• How can you guarantee proper scrutiny of the SMT if they are the ones with detailed skill and knowledge in the area on the board? Should a Finance Director audit their own accounts?
• Can decisions still be made if they form a majority at meetings? If so, have safeguarding measures really been taken and if not, in what sense are they board members and not non-voting speakers?
• Should it be required when boards are heavily engaged (some may be present for as much as one or two days a week)?

In reality, it is very difficult to run a collegiate board without over-complicating the roles of individuals. To try and up skill or improve knowledge on a board by simply by adding people from the operational side of the charity is a shortcut (the kind that leads to long delays). The movement to improve governance is a slow one but one that must be allowed to work. To change the situation we must focus on:
1. External auditing of board skills.
2. Open recruitment processes to encourage diverse applicants and attract specific skills.
3. Regular reviewing of governance processes against best practice.
4. Processes implemented to allow quick actions against unengaged trustees.
5. Proper training of board members in their responsibilities.
Flashing the cash in front of boards will not help our issues and there is no substitute – so let’s not remove the best safeguarding practice currently in place in the sector in hopes of a quick fix!
Philip Benstead | Life Member Former CTC Councillor/Trustee
Organizing events and representing cyclist in southeast since 1988
Bikeability Instructor/Mechanic

dodger
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Re: Charity chief executives should be on the board of trust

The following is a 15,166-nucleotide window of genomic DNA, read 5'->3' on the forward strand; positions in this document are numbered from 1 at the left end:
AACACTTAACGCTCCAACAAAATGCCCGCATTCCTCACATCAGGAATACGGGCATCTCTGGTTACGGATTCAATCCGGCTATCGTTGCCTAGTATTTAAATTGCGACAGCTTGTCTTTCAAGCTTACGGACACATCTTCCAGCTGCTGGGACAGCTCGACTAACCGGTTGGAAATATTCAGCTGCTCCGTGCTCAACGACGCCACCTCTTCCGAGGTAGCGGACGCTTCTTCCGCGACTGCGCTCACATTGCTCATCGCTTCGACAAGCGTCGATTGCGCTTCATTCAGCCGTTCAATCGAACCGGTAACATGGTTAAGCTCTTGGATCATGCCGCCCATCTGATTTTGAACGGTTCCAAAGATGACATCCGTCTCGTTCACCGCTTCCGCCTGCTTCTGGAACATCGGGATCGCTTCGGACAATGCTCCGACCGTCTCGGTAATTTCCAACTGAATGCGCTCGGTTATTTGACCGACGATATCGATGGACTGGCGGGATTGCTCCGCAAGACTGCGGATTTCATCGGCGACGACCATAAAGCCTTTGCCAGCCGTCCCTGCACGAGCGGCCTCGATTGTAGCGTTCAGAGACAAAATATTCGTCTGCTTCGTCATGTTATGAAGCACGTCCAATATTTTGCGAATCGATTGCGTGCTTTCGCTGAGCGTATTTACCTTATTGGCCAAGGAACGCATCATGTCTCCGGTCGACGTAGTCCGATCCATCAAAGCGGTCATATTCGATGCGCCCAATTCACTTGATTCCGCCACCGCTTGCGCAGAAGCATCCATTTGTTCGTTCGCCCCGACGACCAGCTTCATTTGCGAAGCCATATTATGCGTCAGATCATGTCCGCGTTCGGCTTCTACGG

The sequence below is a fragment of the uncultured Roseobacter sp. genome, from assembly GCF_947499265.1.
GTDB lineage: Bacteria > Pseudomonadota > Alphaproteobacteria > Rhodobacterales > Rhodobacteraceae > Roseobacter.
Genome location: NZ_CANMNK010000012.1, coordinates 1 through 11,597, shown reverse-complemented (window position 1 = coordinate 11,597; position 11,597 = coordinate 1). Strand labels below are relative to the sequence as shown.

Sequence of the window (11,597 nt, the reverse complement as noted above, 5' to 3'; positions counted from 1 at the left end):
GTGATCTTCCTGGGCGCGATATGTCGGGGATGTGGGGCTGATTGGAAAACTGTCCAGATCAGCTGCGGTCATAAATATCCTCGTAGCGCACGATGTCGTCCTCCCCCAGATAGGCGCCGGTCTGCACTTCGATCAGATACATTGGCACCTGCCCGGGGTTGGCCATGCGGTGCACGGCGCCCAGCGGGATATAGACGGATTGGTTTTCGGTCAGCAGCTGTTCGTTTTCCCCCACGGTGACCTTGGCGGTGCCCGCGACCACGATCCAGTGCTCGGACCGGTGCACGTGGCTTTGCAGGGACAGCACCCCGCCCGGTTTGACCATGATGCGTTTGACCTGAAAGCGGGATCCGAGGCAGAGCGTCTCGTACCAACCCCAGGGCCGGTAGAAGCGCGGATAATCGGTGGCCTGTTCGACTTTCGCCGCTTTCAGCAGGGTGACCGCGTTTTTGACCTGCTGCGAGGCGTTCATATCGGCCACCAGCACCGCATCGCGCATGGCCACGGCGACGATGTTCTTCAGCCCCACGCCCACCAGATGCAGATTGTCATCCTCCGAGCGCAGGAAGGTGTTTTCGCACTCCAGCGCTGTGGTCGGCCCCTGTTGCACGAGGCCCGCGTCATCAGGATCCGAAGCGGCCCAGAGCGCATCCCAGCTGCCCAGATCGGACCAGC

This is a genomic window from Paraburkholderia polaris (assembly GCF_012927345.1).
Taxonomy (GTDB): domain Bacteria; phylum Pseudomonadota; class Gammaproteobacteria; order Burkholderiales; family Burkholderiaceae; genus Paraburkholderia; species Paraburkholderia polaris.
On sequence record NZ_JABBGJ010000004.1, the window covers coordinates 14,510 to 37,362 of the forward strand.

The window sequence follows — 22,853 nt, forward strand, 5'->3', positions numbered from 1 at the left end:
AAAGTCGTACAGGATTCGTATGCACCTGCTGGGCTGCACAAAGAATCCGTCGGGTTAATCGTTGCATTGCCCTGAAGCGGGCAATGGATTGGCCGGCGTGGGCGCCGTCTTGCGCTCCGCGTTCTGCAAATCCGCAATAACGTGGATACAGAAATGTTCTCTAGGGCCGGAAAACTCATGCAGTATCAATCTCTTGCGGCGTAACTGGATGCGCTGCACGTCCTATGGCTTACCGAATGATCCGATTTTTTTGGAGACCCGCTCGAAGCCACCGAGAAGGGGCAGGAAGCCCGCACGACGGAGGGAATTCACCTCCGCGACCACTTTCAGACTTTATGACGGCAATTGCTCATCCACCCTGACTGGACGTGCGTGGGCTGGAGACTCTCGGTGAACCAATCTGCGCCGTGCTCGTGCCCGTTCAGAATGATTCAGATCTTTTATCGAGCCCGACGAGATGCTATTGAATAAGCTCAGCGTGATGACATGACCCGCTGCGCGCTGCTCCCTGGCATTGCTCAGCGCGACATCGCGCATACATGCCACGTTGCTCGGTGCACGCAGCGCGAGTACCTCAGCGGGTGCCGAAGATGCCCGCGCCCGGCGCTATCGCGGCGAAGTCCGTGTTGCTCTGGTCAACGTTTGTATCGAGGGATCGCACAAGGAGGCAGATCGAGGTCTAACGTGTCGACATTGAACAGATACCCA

Postby dodger » 21 Apr 2016, 10:11pm

Charity CEOs are employed by the Board of Trustees. It is therefore an ambiguous position for them to be on that board.
It is normal for the Chairman to be the one who appraises the CEO's performance and discusses this with other trustees.
However, CEOs should attend and report to the Board, make recommendations, provide feedback and advice and be the main link between the Executive and Trustees. Additionally, other staff can be invited for all or parts of board meetings, as necessary.
CEOs should not take part in decision-making and might at times need to leave the meeting if, for example, senior officers' pay (including them) is discussed.

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Philip Benstead
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Re: Charity chief executives should be on the board of trust

Postby Philip Benstead » 21 Apr 2016, 10:21pm

I totally agree, the trustees are the decision maker and the staff including CEO should put it into operation.
Unfortunately, some on the council and staff have forgotten that.
The council is not in charge even now, if you vote for motion 5, the CEO will gain total control via the nominations committee.

CTC Membership regain control of the control and CTC.
Philip Benstead | Life Member Former CTC Councillor/Trustee
Organizing events and representing cyclist in southeast since 1988
Bikeability Instructor/Mechanic